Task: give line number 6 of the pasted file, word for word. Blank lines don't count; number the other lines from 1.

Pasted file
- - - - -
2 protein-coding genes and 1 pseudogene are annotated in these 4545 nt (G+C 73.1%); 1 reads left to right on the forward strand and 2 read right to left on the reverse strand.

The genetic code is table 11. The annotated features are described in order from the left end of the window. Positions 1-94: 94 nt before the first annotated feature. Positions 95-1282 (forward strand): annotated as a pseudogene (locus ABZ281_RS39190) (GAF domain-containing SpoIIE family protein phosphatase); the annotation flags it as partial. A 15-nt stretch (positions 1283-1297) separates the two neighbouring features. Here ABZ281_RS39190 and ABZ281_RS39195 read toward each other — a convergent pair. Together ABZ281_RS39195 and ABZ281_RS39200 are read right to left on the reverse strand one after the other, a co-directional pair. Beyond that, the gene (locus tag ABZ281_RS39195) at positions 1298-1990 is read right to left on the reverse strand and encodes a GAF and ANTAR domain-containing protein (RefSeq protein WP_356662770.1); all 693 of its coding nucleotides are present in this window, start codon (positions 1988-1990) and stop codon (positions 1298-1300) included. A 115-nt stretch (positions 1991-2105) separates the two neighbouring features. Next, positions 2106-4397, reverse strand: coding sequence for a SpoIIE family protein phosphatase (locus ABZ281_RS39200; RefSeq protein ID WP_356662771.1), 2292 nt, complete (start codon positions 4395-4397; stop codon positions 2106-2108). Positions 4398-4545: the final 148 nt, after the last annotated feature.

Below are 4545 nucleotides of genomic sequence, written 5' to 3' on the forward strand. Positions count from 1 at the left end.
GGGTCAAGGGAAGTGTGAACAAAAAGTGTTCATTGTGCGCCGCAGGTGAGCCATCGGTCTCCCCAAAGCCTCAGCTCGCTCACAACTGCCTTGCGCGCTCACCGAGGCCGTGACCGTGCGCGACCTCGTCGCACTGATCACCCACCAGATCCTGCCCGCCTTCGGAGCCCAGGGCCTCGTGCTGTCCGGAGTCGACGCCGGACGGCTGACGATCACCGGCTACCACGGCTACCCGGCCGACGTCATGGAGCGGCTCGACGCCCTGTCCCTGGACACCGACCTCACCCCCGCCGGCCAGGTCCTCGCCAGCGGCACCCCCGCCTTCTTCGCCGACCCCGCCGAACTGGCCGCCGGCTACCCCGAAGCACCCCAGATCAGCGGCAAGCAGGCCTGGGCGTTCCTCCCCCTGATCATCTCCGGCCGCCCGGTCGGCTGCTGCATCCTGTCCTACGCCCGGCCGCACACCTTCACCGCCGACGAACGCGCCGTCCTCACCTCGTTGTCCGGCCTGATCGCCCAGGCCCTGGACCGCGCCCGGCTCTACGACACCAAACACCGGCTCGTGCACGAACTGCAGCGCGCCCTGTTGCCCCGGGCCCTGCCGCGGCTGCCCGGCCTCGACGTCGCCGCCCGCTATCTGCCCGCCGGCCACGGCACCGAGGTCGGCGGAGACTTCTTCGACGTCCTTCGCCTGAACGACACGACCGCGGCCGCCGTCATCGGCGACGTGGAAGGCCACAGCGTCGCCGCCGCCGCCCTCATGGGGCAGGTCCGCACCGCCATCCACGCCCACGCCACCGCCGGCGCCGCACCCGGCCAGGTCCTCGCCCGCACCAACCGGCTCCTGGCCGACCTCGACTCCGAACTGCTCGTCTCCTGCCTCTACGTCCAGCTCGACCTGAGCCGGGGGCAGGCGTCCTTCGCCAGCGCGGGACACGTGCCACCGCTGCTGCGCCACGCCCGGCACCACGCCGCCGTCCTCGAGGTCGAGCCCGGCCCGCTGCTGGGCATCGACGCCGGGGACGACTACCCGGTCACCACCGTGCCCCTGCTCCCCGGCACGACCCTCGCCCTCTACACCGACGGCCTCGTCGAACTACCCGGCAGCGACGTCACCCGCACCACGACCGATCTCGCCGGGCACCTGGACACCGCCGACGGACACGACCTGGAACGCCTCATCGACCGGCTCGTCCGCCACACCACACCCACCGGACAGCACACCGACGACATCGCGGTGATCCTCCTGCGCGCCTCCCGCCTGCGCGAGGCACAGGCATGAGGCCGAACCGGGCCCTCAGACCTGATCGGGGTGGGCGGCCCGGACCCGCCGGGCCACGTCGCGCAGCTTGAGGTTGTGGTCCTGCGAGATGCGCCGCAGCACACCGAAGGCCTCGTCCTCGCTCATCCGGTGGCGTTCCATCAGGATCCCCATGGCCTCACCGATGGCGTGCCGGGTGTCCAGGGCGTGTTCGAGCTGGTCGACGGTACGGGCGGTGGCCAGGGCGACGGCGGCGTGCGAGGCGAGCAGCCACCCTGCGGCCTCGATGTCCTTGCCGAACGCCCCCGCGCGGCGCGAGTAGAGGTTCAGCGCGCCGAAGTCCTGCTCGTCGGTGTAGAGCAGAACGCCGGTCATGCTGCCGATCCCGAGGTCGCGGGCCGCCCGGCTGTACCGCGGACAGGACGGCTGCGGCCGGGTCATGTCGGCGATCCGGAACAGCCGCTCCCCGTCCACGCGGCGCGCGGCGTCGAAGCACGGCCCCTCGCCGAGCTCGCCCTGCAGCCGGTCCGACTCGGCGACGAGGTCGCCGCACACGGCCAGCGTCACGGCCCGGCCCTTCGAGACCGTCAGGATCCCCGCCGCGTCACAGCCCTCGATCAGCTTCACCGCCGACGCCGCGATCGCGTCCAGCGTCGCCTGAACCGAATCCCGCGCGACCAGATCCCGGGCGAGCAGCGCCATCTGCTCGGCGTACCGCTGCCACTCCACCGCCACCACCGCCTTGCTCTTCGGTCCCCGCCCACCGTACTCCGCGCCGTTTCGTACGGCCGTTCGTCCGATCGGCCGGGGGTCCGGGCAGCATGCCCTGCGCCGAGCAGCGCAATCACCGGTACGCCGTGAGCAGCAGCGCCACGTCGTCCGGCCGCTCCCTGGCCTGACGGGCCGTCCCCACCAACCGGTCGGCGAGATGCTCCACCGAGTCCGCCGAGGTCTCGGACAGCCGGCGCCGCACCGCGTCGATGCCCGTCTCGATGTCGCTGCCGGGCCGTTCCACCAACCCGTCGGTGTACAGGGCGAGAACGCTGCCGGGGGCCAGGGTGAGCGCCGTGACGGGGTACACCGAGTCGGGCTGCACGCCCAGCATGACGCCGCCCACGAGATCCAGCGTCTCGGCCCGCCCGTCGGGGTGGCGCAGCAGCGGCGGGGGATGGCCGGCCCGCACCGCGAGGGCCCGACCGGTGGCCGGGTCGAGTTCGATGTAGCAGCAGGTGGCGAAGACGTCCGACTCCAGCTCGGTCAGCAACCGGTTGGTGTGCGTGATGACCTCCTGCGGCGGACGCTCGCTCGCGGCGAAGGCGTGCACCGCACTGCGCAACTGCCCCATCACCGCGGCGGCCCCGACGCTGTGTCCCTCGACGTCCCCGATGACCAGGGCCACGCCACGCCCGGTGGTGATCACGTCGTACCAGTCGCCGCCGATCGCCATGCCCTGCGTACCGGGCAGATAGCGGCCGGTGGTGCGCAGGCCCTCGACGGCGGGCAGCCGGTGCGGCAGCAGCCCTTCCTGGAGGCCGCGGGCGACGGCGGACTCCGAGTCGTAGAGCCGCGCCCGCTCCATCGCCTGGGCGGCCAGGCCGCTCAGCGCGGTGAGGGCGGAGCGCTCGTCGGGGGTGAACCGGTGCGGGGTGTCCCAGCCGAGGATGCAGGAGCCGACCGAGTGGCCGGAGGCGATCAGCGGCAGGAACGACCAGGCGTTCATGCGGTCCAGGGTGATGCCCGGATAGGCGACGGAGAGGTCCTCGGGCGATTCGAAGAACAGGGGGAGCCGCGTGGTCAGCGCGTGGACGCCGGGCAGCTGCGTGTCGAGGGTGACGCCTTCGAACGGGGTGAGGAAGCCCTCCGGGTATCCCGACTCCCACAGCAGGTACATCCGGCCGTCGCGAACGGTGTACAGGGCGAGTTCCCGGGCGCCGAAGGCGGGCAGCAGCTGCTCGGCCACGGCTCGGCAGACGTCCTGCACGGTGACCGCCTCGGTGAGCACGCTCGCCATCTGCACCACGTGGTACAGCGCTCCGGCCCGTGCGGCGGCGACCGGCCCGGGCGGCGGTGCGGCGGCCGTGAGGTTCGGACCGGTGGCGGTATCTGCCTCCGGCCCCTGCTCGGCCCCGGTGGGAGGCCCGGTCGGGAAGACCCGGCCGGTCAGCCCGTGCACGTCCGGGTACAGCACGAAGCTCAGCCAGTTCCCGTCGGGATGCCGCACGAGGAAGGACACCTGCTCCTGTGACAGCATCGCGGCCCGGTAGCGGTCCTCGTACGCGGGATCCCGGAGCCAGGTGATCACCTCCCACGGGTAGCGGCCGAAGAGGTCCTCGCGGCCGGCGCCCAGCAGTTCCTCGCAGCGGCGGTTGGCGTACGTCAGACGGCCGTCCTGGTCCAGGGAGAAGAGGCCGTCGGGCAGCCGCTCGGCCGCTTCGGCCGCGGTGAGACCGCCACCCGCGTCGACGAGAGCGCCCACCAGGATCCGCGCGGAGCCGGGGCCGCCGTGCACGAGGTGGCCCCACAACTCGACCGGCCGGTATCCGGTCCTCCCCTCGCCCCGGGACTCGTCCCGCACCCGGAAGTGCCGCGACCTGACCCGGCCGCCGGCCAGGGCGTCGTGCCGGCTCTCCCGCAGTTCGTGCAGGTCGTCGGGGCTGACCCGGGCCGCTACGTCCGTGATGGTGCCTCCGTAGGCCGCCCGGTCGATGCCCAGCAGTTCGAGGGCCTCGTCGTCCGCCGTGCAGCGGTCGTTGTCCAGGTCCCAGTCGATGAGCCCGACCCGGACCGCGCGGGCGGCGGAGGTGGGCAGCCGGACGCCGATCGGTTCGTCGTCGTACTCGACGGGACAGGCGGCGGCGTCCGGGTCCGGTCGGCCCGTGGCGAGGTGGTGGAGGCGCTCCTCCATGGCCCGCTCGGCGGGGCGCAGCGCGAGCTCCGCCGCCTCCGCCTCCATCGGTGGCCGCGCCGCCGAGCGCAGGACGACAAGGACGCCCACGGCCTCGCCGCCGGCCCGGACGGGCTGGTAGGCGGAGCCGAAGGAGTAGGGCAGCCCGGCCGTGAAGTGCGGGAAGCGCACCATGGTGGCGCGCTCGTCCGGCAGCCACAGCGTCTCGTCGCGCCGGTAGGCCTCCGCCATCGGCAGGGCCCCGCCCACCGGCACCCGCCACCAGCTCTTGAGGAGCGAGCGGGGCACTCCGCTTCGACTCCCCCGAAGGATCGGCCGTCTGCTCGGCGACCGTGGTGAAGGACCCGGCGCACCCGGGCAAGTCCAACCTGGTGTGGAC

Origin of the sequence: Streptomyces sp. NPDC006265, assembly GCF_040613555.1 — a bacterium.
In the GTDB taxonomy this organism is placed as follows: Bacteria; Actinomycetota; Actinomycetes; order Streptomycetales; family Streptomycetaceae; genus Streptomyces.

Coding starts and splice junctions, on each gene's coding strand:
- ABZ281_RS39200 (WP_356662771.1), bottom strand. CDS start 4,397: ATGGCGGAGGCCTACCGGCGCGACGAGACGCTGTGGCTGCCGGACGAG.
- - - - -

In the GTDB taxonomy this organism is placed as follows: Bacteria; Actinomycetota; Actinomycetes; order Streptomycetales; family Streptomycetaceae; genus Streptomyces.